The last one was my favorite because that was one of my first symptoms in high school. Eighth, ninth, tenth grade, hair straightening was like my religion and accounted for 45% of my personality. For example, freshman year in the locker room I noticed a girl who I’d seen before with curly hair was now wearing it straight. We struck up a conversation about blowdrying, and we remain best friends to this day.
The trick was it had to be done right after you showered to get it just right. Those curls came on fast. And then in a matter of weeks, all I could do when I came out of the shower was collapse on my bed. Post-shower naps became routine. The word “enervating” became part of my vocabulary, as in, “Showers are so enervating!” I had to wear ponytails all the time and put lots of anti-frizz gel on my air-dried hair. And yet, it never occurred to me this was a sign I was sick. I know I was always saying then, “I think I have mono” but the doctor kept telling me I didn’t, so I believed her, that I was normal. So if I was normal, than everyone else must be incredibly vain to put so much precious little energy into cleaning and styling their hair! I am a brilliant rationalizer.
It wasn’t until six years later when I started having what I thought of as “physical symptoms” like constant pain, that made me finally realize there was something really wrong. Reading that testimonial is what really made me identify with CFS as a disease. “Chronic Fatigue” wasn’t very concrete, but “Oh! I have the ‘too tired to shower and blow dry your hair’ disease!” rung true.
My mom and I sat across from Dr. Lerner at our first office visit and he told me I was going to get better. It was hard to believe, but I believed him anyway. Even when he told me I didn’t have the right blood test results for the valtrex/valcyte program, I believed when he said that treating erlichia was the answer. It happens that I was bitten by a tick before my first symptoms appeared, a year to 18 months before I got sick really. I was on vacation with my family and we went on a horseback ride in Wyoming. My mother was cautious of ticks, and made sure we all wore long pants, but tragically, it was 1998 and flared jeans were all the rage, so the tick had no trouble flying up to my leg and latching on for a good few hours.
I was actually really happy to have this diagnosis. It made me forget completely about Dr. Lerner and Valtrex. I told all my friends and family I didn’t have CFS, I had lyme disease. But there were some problems, no doctor I saw in Cleveland agreed. Because I didn’t want to live in Detroit for six weeks to get IV doxycycline from Dr. Lerner, I asked if he’d write me a letter I could take to an infectious disease specialist back home. This is how I found out that Lyme disease was something of a controversy. No doctor I saw agreed with Dr. Lerner’s diagnosis. They said there was no such thing as Chronic Lyme.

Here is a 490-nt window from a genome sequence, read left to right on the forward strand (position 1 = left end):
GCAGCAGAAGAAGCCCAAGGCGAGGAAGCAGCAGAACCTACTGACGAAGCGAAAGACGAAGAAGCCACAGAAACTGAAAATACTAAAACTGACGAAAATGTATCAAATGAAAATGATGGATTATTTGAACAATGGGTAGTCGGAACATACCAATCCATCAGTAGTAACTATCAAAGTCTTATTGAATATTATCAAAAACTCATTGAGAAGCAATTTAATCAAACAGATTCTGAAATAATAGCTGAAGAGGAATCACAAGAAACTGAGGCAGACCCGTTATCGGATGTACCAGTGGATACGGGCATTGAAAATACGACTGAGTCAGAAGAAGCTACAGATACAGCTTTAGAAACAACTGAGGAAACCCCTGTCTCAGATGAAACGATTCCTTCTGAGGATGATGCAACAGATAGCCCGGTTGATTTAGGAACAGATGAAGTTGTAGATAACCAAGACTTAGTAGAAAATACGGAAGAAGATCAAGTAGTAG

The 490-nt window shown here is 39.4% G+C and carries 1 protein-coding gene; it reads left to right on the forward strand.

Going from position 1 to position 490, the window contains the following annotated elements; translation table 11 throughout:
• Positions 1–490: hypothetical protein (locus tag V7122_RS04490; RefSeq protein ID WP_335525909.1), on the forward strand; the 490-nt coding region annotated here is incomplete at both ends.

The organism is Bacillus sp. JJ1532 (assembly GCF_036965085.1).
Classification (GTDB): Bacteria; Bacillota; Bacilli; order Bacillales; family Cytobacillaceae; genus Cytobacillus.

Now it was all making sense. There had been a couple of times over the years where “What about Lyme disease?” had occurred to either me or my mom. But whenever I asked my doctors about it they’d say, “You don’t have lyme disease. Don’t believe everything you read on the internet.” or “There’s no lyme disease in Wyoming or Ohio.” And so that was that.
I read Cure Unknown. I watched the trailers online for the yet to be released Under Our Skin documentary. I was convinced that this was what I had. There were descriptions of symptoms in Cure Unknown that I really identified with. There was even a description of writer’s block like what I went through in high school:
Mark, meanwhile, was teetering at the brink of professional disaster. He’d spent twenty years writing for national magazines and health foundations in New York City, yet now was so blocked he was in danger of losing his job as editor in chief of the newsletter Bottom Line Health. His memory, previously detailed and precise, had become so spotty he had trouble following the train of a simple story.
And another one that summed up perfectly in a few sentences what had been my high school "sleeping problem" experience:
Our youngest son, David, began to sleep – first so long that he could not do his homework or see his friends; eventually, so much (fifteen or more hours a day) that he could not get to class. Violating the strict attendance policy at his prep school, he was asked to leave.